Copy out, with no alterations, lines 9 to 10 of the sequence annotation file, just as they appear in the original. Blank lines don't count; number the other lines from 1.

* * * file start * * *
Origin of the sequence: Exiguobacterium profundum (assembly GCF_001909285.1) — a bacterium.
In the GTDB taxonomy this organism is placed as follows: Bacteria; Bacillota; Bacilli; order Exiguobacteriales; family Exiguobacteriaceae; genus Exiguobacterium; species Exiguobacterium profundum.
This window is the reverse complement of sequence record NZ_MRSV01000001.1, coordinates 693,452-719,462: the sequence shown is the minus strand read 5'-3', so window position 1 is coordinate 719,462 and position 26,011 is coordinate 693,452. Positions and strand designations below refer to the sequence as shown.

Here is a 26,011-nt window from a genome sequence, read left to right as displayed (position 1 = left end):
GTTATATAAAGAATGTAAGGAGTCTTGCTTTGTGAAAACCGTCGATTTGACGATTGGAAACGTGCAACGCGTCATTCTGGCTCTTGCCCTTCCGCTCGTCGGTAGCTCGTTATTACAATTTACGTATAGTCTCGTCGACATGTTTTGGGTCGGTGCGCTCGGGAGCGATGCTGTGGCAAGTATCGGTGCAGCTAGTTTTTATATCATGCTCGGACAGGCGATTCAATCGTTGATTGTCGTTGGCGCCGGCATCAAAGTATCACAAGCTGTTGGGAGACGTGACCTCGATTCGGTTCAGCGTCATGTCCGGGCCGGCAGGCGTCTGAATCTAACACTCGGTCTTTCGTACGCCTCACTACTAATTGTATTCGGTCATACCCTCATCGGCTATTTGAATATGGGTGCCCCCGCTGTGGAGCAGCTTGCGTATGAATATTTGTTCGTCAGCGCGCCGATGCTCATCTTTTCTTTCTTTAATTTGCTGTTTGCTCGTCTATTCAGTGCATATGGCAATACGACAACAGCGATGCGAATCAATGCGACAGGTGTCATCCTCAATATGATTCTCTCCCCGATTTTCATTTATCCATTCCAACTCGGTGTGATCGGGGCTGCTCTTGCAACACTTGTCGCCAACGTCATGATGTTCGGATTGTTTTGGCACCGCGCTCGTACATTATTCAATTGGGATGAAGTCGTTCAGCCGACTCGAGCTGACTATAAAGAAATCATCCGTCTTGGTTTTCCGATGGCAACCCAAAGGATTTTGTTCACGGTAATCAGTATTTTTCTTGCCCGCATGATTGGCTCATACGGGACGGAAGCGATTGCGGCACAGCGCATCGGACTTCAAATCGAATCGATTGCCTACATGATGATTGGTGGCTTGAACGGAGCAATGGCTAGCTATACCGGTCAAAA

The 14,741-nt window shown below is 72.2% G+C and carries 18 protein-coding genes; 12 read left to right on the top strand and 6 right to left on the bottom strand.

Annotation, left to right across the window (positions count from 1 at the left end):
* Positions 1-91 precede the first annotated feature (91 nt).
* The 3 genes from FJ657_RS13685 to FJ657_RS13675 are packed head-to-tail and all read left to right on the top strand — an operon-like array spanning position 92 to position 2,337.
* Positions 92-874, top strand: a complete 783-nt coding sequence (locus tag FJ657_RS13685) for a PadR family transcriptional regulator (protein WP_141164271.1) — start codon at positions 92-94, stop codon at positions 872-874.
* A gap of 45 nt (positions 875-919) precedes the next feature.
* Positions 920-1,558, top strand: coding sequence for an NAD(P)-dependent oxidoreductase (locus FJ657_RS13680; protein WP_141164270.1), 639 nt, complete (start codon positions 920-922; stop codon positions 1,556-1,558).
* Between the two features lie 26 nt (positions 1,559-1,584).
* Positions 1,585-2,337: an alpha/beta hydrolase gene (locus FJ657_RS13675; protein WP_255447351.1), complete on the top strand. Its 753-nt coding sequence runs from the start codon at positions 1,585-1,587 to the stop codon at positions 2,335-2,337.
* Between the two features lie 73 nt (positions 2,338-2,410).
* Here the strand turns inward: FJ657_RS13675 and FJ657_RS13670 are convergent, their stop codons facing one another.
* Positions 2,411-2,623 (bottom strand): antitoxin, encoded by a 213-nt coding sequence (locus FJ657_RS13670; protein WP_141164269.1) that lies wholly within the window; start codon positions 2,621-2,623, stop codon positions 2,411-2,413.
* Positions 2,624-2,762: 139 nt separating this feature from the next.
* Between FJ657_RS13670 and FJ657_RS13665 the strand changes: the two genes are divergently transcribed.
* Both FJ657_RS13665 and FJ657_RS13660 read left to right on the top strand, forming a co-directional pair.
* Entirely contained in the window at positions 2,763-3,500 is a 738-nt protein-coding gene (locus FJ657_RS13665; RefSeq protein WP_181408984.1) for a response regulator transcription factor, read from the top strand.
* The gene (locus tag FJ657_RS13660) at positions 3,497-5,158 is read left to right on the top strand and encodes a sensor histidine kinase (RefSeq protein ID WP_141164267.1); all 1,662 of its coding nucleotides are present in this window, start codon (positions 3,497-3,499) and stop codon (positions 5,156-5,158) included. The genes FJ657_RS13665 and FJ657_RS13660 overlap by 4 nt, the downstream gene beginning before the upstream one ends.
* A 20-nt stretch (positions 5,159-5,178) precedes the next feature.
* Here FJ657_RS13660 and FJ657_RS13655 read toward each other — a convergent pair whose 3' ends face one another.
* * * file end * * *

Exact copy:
* The 3 genes from FJ657_RS13685 to FJ657_RS13675 are packed head-to-tail and all read left to right on the top strand — an operon-like array spanning position 92 to position 2,337.
* Positions 92-874, top strand: a complete 783-nt coding sequence (locus tag FJ657_RS13685) for a PadR family transcriptional regulator (protein WP_141164271.1) — start codon at positions 92-94, stop codon at positions 872-874.